A dynamic, open source programming language with a focus on simplicity and productivity. It has an elegant syntax that is natural to read and easy to write.

Leveraging Ruby

This article is part of series where we build and enhance the "mobile site generation" project. Each installment in this articles series looks at different computer language.

Project Summary
The "mobile site generation" project is a command line utility. The command line utility generates a section of my website which can be viewed on a mobile web browser. Please refer to previous installments of this series for more details.

Why Specifications Matter
This is the third version of my "mobile site generation" project. The first version was written in Java, the second version in Scala, and now, the third version in Ruby.The processes, data structures, data flow and basic logic have remained constant through all 3 versions. These constants are typically recorded in the "system specification". The system specification describes "what" the project does and "how" the project does it. The system specification can be expressed in many different forms (E.G. a formal document, diagrams, even test plans). The point is, the system specification has some value and it exists independent of the computer language used to implement the system.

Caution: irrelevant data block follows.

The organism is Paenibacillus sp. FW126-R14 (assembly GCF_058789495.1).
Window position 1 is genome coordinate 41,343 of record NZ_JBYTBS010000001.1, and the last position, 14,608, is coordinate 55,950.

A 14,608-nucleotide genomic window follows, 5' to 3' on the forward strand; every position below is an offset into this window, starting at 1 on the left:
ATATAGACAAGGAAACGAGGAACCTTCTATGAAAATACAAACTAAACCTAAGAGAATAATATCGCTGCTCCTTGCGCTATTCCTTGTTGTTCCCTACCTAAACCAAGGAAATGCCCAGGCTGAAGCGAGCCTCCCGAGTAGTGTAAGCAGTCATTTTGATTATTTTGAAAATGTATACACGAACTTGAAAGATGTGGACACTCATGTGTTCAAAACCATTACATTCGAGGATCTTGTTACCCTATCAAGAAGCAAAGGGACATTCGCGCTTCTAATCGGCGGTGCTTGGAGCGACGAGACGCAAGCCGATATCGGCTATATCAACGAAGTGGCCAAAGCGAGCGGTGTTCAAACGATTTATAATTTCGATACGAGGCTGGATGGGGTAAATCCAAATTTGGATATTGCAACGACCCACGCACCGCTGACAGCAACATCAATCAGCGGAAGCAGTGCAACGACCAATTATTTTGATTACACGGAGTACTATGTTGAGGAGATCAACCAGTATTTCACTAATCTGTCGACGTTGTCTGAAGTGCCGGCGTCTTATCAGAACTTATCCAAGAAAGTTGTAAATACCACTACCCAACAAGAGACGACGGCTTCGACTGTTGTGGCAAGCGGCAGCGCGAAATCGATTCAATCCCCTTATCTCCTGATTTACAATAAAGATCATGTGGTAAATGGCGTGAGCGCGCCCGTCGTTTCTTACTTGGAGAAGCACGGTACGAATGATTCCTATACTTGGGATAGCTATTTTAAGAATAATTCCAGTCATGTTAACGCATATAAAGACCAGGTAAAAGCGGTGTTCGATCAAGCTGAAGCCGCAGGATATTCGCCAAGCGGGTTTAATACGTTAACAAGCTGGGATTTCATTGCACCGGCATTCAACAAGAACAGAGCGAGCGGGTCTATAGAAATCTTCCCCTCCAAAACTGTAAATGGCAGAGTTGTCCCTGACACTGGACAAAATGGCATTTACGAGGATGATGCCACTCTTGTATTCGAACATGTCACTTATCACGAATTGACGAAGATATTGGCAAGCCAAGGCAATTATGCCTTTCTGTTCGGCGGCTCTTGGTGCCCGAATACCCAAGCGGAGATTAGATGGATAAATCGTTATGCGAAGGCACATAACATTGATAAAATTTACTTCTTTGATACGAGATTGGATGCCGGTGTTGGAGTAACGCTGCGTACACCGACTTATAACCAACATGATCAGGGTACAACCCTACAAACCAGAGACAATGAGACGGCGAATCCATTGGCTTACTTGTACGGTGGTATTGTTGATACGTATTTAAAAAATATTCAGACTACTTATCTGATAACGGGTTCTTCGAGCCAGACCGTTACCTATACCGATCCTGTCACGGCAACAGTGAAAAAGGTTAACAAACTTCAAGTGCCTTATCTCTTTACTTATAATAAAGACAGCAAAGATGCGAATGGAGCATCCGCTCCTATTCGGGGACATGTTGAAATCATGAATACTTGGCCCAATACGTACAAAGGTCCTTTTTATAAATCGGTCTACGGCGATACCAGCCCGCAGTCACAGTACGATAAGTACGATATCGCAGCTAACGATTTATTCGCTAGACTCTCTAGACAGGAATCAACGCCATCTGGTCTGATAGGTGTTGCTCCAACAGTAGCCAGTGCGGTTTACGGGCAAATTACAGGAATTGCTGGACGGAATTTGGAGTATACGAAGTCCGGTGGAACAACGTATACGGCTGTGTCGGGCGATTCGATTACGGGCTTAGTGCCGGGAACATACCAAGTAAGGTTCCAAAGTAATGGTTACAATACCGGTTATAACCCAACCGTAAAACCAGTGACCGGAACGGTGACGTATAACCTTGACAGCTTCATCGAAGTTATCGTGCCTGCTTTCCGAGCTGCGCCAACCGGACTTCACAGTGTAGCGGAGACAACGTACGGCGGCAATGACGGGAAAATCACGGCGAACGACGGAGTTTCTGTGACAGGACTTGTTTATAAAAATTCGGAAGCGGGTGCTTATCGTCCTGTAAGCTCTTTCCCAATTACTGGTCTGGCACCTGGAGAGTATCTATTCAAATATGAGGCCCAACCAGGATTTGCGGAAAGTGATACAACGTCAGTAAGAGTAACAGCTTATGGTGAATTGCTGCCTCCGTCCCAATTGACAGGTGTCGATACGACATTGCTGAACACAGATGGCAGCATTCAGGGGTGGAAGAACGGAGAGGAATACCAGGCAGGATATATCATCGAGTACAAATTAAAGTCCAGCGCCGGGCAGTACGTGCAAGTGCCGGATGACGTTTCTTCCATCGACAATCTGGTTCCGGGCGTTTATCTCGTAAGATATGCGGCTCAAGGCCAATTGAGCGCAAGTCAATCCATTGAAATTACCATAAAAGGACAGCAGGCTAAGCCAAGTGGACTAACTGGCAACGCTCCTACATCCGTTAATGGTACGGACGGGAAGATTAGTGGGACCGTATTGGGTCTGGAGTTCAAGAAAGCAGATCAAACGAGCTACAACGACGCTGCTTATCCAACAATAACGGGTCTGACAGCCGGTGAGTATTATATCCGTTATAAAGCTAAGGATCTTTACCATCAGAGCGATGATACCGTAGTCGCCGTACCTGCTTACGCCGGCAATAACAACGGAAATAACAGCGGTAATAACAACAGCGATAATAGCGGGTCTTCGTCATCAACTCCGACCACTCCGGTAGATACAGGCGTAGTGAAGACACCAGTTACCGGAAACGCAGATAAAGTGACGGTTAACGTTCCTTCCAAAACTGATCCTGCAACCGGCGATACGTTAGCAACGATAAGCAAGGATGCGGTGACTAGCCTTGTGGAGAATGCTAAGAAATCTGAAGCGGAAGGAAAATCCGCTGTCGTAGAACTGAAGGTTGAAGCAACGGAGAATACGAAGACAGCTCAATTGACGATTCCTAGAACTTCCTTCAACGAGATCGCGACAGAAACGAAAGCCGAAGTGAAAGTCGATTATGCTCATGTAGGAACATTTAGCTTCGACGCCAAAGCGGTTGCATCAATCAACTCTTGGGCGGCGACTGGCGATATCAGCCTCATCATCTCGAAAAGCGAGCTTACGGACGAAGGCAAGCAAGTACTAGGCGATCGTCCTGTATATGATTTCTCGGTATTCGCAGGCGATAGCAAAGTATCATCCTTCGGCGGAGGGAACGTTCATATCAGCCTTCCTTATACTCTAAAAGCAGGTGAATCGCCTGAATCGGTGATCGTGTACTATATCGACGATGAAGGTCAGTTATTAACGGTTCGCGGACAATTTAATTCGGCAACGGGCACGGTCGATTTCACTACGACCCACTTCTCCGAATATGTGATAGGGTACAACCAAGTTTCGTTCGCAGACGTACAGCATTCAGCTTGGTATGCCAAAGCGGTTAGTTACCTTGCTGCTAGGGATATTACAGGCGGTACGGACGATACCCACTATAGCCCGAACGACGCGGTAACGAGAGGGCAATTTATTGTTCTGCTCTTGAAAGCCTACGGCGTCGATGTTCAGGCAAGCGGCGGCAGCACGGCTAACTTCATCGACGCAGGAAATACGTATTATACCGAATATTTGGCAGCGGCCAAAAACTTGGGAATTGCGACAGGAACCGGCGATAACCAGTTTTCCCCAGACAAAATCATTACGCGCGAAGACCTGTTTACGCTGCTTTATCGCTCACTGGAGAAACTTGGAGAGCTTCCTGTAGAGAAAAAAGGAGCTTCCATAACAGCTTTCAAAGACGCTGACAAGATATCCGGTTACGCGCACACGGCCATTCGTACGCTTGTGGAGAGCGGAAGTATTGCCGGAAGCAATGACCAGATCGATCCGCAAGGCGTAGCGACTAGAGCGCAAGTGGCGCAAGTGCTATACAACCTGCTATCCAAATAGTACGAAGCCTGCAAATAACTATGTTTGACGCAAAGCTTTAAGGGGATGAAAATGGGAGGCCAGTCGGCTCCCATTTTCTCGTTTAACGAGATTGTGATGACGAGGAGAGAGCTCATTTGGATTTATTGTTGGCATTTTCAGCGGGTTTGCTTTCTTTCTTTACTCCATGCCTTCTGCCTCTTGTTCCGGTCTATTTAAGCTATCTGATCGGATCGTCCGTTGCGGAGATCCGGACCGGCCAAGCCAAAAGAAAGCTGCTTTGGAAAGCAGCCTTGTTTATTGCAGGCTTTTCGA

Ruby is the computer language name. "Ruby on Rails" is a application framework. A good portion of "Ruby on Rails" is written with Ruby (the computer language). However, "Ruby" and "Ruby on Rails" are not the same. In this article series, we are looking at computer languages (not application frameworks). Thus, this article is about "Ruby" the computer language (not "Ruby on Rails" the application framework).

Ruby's Elegance
Ruby's syntax and program statements are concise (short). Like Scala, we can use a like break to delimit statements. Ruby delimits functions with a simple "def" and "end". Again, like Scala your Ruby functions (methods) don't require an explicit "return" instruction. The function return the last statement result.

I used a SAX parser and SAX event handler to parse the website's RSS XML document. I used a Ruby Gem (I.E. library) LibXml. As an example of how elegant and concise Ruby is, here is my SAX event handler implementation:

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